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Vitamin D Council’s autism program

Posted on: May 31, 2012   by  John Cannell, MD


The Vitamin D Council’s free remote autism program is not only up and running, we now have some outcomes to report. First, as some readers may know, another paper appeared last month that recommended “urgent” research on the association of the autism epidemic with the vitamin D deficiency epidemic.

Kočovská E, Fernell E, Billstedt E, Minnis H, Gillberg C. Vitamin D and autism: Clinical review. Res Dev Disabil. 2012 Apr 20;33(5):1541-1550. [Epub ahead of print]

The senior author in the above review was Christopher Gillberg. I should say thee Christopher Gillberg, as he is famous as a prolific author, editor and the recipient of numerous awards. Dr. Gillberg is especially well known across the world for his autism research. When I saw his name, I knew it was just a matter of time before the entire theory was under the microscope, so to speak.

If you remember, we are offering a free autism program to help parents vigorously correct vitamin D deficiency in their children with autism. As long as the Council can afford it, everything is free for the families: the vitamin D blood tests, the vitamin D, the scales, and the help from me (If you’re interest in enrolling your own child, email us at [email protected]).

The entire goal is to raise vitamin D levels from the very low levels that we find initially (< 20 ng/ml, if they’ve never supplemented), to high normal ranges (around 80 ng/ml). The “normal” range for most labs is 30-100 ng/ml, so all the parents are doing is raising their children’s levels to the same levels some lifeguards have at the end of summer. With our help, the parents use a combination of sunlight (when it is available) and supplements to do so.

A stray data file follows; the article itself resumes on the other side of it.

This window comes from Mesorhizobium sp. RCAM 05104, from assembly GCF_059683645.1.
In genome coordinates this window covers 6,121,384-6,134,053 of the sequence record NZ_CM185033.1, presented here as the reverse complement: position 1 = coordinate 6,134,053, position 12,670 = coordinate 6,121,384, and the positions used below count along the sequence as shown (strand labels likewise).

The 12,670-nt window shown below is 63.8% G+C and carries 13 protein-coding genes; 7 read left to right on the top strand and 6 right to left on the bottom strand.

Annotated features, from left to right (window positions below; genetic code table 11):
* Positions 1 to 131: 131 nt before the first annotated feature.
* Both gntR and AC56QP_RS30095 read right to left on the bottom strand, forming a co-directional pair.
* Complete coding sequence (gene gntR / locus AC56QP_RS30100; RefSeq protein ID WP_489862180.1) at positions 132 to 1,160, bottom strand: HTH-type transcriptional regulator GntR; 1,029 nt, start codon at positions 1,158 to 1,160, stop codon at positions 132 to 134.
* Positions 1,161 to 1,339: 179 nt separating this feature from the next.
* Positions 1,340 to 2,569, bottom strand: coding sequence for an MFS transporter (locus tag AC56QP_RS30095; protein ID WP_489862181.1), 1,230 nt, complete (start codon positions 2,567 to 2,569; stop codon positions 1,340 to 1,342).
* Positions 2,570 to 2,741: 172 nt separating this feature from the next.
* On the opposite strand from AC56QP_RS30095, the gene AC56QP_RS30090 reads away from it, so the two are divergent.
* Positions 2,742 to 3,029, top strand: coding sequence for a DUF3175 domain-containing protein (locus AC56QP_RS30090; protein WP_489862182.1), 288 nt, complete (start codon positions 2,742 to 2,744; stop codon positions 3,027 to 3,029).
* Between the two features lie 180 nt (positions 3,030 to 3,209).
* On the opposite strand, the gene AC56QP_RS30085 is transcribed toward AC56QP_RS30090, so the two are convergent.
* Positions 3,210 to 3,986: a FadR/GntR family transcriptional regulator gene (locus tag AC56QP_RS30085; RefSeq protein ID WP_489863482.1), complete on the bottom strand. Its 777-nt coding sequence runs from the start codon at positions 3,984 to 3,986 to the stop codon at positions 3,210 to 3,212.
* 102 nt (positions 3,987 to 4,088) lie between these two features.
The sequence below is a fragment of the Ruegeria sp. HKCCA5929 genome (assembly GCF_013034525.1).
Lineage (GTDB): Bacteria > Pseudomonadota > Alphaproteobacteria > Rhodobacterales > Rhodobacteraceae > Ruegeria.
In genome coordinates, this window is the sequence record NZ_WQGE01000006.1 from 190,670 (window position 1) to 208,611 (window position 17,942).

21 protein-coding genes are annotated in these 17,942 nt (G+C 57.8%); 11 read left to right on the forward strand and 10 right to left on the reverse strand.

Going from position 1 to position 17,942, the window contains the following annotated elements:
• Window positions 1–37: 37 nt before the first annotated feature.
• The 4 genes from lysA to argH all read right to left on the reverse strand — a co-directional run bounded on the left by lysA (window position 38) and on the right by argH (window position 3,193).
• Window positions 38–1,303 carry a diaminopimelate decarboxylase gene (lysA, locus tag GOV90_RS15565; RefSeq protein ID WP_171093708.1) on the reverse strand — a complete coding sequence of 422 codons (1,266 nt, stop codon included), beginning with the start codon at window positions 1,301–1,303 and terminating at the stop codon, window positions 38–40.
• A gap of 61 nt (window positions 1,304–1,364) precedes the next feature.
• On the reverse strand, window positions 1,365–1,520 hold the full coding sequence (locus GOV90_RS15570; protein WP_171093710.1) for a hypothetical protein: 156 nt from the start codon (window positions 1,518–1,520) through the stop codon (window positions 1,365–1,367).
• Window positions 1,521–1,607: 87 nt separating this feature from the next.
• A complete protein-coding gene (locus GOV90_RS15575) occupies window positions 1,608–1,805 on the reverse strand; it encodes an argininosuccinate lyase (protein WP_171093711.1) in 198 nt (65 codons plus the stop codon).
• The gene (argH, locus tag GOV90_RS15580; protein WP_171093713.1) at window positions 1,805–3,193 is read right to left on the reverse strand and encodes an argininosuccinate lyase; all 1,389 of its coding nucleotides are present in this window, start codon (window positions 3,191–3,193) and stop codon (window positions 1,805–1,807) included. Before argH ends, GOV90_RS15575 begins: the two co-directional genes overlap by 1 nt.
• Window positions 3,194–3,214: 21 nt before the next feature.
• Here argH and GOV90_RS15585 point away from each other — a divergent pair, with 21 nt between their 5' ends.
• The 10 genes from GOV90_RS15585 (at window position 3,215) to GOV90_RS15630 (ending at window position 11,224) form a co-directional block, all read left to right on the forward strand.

The most common problem we have run into is parent’s unwillingness to give enough vitamin D to their child to obtain high normal levels. Too often, the child’s pediatrician tells the parents that the dose is too high – in spite of the normal blood levels – and the parents withdraw from the program. We never give advice contrary to the child’s doctor; in fact, we try to work with the doctor when possible.

If you remember, for more than 30 years, most of the infants in East Germany received 600,000 IU every 3 months. Many had a total dose of 3.6 million units by age 18 months, with transitory mild high blood calcium being the only side effect in one-third of the infants. The authors commented on how healthy the infants appeared. While the East German doctors gave way too much vitamin D, it demonstrates that even infants tolerate high doses of vitamin D with few serious side effects. Again, our kids are all older, receive much less vitamin D and are maintained in the normal range.

Markestad T, Hesse V, Siebenhuner M, Jahreis G, Aksnes L, Plenert W, Aarskog D. Intermittent high-dose vitamin D prophylaxis during infancy: effect on vitamin D metabolites, calcium, and phosphorus. Am J Clin Nutr. 1987 Oct;46(4):652-8.